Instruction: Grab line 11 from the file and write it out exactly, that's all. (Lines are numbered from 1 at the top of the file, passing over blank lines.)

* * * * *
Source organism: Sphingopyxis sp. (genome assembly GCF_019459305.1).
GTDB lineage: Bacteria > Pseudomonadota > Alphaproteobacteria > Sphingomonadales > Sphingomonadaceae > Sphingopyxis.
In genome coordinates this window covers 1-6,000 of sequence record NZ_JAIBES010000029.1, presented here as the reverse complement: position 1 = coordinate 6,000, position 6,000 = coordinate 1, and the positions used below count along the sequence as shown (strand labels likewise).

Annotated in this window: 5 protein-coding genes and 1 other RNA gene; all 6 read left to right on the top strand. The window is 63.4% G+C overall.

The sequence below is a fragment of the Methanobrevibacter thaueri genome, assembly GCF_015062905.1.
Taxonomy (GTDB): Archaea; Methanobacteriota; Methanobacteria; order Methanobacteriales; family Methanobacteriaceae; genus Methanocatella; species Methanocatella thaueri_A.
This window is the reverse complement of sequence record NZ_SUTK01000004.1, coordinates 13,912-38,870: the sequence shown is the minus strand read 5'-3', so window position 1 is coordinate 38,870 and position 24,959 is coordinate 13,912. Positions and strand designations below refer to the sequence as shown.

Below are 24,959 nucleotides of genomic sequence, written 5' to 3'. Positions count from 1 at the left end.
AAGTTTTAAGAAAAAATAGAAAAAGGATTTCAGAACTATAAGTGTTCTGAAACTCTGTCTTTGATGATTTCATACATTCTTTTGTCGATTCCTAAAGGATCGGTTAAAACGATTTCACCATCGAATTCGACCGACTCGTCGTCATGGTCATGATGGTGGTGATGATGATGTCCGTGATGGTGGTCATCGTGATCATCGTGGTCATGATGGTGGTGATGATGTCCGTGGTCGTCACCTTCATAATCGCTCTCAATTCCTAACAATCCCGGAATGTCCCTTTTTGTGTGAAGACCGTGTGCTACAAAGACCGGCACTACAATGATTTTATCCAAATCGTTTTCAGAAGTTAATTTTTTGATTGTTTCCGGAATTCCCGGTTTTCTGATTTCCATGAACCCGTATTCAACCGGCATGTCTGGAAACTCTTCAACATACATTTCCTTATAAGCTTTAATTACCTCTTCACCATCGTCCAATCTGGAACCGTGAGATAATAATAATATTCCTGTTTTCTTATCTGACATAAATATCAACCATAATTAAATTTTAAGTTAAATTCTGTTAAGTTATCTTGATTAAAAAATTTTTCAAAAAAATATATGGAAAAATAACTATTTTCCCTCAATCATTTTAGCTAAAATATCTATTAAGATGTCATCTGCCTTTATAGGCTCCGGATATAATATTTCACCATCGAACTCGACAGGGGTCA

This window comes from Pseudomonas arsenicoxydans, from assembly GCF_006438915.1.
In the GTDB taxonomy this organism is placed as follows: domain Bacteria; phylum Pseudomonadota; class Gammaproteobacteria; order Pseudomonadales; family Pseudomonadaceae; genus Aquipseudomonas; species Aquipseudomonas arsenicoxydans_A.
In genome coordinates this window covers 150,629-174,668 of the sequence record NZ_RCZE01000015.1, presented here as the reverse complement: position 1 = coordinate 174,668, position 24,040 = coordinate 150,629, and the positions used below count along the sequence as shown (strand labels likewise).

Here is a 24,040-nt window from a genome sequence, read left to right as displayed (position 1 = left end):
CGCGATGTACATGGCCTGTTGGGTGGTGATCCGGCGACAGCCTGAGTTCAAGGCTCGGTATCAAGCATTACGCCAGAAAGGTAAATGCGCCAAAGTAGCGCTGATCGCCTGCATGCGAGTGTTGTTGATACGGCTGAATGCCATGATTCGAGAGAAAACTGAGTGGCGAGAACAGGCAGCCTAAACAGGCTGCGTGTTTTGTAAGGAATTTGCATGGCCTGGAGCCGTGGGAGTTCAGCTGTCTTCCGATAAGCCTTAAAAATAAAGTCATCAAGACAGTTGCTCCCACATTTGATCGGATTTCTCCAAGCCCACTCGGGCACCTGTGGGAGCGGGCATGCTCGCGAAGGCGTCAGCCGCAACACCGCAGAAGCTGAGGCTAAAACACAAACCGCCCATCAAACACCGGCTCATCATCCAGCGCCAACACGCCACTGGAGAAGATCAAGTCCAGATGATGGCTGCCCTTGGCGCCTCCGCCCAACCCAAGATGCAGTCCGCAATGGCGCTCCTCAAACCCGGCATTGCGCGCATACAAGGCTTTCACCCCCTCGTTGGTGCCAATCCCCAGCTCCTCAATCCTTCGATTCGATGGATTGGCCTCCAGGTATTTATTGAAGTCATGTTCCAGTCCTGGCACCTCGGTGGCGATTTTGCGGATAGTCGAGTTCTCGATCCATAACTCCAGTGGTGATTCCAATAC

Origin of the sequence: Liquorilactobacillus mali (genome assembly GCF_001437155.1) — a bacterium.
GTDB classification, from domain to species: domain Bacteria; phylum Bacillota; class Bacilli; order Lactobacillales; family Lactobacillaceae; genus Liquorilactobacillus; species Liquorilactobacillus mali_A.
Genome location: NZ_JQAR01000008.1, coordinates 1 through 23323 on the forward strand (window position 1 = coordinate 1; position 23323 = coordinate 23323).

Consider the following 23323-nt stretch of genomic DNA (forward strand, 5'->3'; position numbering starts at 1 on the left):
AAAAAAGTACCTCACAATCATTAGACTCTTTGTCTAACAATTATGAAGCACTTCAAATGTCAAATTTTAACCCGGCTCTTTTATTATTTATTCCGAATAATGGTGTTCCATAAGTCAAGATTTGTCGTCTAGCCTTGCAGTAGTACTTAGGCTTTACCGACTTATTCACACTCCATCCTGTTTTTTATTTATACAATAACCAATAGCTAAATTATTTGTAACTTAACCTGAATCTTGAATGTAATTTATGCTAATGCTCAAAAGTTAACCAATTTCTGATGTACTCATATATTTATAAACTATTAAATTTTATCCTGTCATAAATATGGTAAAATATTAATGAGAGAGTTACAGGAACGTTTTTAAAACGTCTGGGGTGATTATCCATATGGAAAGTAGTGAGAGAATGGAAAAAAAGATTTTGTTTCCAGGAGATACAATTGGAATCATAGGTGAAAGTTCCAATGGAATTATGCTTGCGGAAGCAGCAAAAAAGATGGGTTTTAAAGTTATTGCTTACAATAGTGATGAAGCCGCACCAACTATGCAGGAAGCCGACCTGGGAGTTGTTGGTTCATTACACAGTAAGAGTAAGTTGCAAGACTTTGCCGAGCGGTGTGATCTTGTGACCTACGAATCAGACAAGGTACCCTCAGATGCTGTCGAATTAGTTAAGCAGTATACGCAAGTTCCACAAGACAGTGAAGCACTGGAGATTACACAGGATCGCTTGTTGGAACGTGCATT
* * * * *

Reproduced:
In the GTDB taxonomy this organism is placed as follows: domain Bacteria; phylum Pseudomonadota; class Gammaproteobacteria; order Pseudomonadales; family Pseudomonadaceae; genus Aquipseudomonas; species Aquipseudomonas arsenicoxydans_A.